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This column focuses on promoting learning through assessment. This month’s issue uses concept cartoons to assess students' ideas about the moon.
Author Page Keeley presented a concept cartoon as a formative assessment. She discusses how this probe can be used in the classroom. Using the probe gives teachers an idea of the students’ initial ideas which then can lead into a discussion about the ideas. From there students can investigate their ideas and revisit their initial ideas using evidence from their investigations to check their ideas. This concept follows the NGSS disciplinary core ideas that patterns of the motion of the Sun, Moon, and stars in the sky can be observed, described, and predicted. This article is clearly written and easy to follow.
Betty Paulsell (Kansas City, MO)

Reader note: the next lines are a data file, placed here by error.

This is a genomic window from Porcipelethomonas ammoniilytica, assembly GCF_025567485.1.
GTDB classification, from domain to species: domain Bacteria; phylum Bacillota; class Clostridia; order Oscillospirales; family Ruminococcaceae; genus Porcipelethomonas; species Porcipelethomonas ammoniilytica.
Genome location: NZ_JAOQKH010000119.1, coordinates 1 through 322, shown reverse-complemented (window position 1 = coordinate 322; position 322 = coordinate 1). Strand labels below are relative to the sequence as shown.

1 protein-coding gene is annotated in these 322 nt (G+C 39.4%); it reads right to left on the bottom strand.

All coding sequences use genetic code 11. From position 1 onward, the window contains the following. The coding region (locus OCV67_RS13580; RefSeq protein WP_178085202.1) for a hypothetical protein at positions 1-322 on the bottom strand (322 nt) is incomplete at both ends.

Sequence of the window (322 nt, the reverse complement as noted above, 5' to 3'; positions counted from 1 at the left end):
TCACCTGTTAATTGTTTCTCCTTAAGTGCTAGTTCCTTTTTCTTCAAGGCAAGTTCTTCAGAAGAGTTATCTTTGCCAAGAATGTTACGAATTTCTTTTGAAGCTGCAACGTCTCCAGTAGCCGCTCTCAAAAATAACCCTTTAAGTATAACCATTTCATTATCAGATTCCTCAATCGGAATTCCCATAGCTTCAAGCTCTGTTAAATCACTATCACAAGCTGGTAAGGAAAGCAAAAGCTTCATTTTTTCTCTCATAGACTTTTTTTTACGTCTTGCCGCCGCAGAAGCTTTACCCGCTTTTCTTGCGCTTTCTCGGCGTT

Page Keeley provides a methodical way to use a simple cartoon to help uncover young students’ misconceptions about a science concept. Using her easy to follow instructions, one can turn any appropriate cartoon into an effective formative assessment tool. She suggests types of cartoons to look for (visual format with minimal text, characters talking to each other, etc.); she explains how to use the cartoons in the classroom; and she describes how to give the appropriate feedback. Using a cartoon about moon phases, Ms. Keeley models how to gain access to our students’ ideas and steps to engage their thinking as they develop their own corrected understandings about core science ideas. The article shows how easy it might be to use this strategy as a probe for students of all ages and abilities.
Carolyn M (Buffalo Grove, IL)
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